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CongressionalApportionment

Alternative US congressional apportionments based on 2020 Census state populations.

Apportionment is essentially a constrained rounding problem. States have target unrounded quotas based on House of Representatives stipulated size (435) and their respective populations per the decennial census. The objective is to round these quotas fairly within the House size constraint.

Apportionment has been contentious since the founding of our republic. Various methods have been suggested and used; some have proven to be faulty. So-called divisor methods avoid gross paradoxes, but there are alternatives within that mix and they don't always agree.

In their comprehensive monograph, Balinski & Young (https://www.brookings.edu/book/fair-representation/) argue that the current legislated apportionment method (Hill, aka "equal proportions"), in use since 1941, unduly favors small states. The 2020 result appears to illustrate that. Balinski & Young favor the Webster method. Webster is based on the simple arithmetic mean, familiar to everyone. Hill is based on the geometric mean, slightly more complicated. The identric mean alternative has some theoretical advantages, despite increased complexity, and it appears to have performed logically in both 2010 and 2020.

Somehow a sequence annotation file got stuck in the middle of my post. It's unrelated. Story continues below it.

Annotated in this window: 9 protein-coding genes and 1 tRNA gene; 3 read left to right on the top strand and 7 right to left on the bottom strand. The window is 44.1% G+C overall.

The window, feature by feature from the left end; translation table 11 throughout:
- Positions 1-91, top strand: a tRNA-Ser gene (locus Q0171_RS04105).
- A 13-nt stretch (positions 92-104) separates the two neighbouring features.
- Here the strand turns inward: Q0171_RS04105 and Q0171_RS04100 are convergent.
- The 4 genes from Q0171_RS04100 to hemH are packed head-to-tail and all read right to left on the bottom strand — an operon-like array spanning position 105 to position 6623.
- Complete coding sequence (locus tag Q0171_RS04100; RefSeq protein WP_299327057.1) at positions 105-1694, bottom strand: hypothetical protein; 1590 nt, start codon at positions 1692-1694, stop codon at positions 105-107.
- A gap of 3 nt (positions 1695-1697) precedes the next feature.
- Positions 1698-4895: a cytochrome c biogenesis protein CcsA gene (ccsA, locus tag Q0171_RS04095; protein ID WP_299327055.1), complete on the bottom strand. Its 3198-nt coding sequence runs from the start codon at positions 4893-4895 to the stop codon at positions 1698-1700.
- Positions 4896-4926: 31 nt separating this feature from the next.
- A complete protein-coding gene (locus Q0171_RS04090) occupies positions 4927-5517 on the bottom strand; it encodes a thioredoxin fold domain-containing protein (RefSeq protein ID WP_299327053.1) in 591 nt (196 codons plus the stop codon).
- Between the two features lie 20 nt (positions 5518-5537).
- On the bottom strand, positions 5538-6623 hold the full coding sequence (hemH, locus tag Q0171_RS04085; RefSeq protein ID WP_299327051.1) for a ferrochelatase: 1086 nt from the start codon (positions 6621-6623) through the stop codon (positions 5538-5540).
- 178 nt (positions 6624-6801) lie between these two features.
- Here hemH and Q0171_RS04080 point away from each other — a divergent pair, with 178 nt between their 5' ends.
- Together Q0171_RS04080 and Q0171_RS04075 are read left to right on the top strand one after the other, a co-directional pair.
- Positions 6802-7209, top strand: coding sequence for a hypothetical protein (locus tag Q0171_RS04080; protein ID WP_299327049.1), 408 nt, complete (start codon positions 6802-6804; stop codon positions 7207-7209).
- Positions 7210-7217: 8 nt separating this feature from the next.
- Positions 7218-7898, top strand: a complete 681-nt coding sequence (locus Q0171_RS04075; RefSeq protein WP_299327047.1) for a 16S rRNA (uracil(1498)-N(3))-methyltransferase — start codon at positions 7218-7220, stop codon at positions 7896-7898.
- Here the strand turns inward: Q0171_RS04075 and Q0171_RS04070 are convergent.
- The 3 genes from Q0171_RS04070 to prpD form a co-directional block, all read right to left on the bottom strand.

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Alternative US congressional apportionments based on 2020 Census state populations.

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